Matrics slam union’s call for ‘lenient’ marks

2010-12-02 00:00

MATRICULANTS in local township schools are strongly opposed to suggestions by teachers’ union Sadtu that black pupils need to marked more leniently to make up for the fact that they are not taught in their mother tongue, and attend under-resourced schools.

The union also referred in its call to the effects of its own strike, and the lengthy World Cup holiday.

The SA Democratic Teachers’ Union was reported yesterday as calling for a marking process biased in favour of black pupils.

However, matriculants who spoke to The Witness yesterday took exception to the call. One of them said: “For me that belief is no different than that of the apartheid system, which made idiots out of us.” (See story on page 2)

A principal, speaking on condition of anonymity, said he failed to understand what lenient marking meant.

“Does that mean a wrong answer must be marked right? What does that mean exactly? Because before they mark papers, teachers are supposed to write the same paper so that all the possible ways of answering a question can be explored and then they come up with the decision based on those discussions.”

Explaining his comments, Sadtu secretary-general Mbuyiseni Mathonsi said the union is not implying that black pupils be given free marks.

He said marking, like teaching, needs to take into account “regression and transformation”.

“The National Curriculum Statement itself calls for a different interpretation of a phenomenon, which lends itself to different but related answers. But the set-up at this stage is so confined that our learners are disadvantaged even if they answer correctly,” he added.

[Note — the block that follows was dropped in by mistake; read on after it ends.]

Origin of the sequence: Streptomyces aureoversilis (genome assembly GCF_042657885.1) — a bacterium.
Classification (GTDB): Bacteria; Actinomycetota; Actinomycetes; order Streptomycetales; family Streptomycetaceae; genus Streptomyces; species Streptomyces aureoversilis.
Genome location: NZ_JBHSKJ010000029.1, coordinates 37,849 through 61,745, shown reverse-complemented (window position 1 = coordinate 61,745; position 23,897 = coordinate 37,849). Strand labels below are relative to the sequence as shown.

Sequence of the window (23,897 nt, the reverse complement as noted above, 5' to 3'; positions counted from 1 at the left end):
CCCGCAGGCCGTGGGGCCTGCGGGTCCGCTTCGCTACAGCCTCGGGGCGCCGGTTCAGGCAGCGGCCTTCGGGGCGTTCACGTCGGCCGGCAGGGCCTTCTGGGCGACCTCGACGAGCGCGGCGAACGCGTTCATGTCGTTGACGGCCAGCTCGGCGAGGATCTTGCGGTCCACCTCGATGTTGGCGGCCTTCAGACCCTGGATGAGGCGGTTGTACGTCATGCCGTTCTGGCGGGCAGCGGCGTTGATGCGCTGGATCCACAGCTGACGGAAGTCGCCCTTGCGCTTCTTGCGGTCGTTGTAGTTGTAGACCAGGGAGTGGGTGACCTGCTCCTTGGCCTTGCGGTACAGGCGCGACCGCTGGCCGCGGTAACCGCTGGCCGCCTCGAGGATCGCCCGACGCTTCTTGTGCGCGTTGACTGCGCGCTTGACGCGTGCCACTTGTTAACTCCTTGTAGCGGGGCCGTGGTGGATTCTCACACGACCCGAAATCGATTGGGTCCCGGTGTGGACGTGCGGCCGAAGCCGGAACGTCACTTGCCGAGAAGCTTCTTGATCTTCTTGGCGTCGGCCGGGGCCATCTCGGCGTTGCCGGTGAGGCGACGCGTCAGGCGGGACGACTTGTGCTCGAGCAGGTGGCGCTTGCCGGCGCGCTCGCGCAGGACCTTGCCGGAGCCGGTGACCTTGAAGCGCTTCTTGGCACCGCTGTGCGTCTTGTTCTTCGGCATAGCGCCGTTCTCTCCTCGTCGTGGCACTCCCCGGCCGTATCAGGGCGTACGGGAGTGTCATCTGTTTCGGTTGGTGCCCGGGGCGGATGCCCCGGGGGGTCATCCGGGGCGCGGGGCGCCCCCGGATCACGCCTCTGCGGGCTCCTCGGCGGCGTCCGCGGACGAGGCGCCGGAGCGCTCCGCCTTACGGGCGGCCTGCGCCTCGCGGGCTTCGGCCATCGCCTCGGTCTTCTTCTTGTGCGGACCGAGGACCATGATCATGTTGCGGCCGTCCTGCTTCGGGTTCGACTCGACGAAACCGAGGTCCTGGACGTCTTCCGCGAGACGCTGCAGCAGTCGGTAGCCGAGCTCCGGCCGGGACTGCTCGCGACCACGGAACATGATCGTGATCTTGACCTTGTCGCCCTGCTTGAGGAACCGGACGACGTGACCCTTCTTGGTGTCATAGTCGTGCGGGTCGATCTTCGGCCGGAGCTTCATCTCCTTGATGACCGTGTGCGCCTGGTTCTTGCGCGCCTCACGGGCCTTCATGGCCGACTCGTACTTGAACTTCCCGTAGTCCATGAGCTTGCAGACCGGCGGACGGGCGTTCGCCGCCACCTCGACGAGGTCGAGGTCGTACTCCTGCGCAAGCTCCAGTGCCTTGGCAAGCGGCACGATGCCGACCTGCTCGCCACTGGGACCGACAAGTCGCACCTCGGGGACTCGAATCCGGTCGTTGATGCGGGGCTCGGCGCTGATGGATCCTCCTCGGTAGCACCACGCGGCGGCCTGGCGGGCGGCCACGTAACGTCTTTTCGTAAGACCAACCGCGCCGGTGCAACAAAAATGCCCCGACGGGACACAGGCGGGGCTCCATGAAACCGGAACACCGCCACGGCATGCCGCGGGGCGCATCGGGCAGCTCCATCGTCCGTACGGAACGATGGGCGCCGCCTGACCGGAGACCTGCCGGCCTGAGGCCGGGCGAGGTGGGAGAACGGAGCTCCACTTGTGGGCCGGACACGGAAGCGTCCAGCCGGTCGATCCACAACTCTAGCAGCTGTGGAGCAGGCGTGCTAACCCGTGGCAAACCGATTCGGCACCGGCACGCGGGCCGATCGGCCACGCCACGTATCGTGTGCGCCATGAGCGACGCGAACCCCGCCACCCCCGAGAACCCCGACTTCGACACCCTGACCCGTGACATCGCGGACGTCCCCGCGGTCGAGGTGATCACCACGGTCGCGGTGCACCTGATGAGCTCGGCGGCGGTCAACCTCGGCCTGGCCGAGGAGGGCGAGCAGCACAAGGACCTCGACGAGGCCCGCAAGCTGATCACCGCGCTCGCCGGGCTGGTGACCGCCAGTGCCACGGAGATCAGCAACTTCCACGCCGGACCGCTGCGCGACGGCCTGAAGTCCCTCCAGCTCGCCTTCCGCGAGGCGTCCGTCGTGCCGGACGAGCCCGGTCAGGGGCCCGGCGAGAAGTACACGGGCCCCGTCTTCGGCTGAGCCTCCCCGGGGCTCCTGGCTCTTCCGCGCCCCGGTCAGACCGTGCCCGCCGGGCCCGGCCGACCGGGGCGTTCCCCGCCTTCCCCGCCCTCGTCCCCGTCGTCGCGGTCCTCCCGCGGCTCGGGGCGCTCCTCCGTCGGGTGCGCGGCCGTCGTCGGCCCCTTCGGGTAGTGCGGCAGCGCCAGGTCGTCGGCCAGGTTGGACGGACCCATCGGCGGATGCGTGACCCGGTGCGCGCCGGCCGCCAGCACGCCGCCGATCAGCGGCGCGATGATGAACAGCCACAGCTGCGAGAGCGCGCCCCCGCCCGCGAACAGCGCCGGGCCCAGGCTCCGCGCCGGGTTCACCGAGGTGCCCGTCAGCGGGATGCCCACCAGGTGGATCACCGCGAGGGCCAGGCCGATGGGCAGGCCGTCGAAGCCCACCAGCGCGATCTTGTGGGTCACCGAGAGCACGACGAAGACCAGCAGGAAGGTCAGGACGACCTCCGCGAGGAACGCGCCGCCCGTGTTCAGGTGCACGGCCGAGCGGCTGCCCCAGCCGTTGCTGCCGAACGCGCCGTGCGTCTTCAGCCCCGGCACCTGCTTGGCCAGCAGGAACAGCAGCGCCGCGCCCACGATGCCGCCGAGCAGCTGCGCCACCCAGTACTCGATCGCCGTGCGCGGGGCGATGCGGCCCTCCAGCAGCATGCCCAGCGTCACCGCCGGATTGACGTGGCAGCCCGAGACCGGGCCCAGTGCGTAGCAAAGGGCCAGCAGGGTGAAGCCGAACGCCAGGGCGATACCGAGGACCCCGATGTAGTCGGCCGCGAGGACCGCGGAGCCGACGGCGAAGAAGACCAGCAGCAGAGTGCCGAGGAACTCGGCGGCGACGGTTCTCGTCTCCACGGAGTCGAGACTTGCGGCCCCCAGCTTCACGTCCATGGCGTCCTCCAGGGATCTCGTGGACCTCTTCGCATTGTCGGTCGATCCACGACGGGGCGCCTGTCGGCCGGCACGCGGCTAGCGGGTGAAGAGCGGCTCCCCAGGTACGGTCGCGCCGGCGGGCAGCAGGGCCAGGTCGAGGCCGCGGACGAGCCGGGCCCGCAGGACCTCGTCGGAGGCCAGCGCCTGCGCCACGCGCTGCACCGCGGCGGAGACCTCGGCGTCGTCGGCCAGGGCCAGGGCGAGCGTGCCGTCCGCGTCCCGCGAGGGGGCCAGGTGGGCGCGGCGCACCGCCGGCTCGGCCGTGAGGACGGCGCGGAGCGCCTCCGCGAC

“While Afrikaans pupils can write exams in their mother tongue, black pupils, who make up 76% of matrics, don’t have that luxury.

“The reality is a that a black African child of working-class background fails before writing [exams]. “Government needs to quickly move into developing vernacular languages in line with Section 8 of the Language Bill so that blacks have an option of writing in a foreign language as well as their own for better comprehension,” added Mathonsi.

Granville Whittle, spokesperson for the Basic Education Department, said Minister Angie Motshekga hasn’t the intention, the authority or the mechanisms to adjust the marks of the National Senior Certificate examinations.

However, he said, the process of standardisation, where raw marks are tested, was undertaken under the auspices of the Council for Quality Assurance in General and Further Education and Training (Umalusi).  Whittle said the performance in each subject is analysed statistically and qualitatively to ensure that the current performance was in keeping with performance in previous years.

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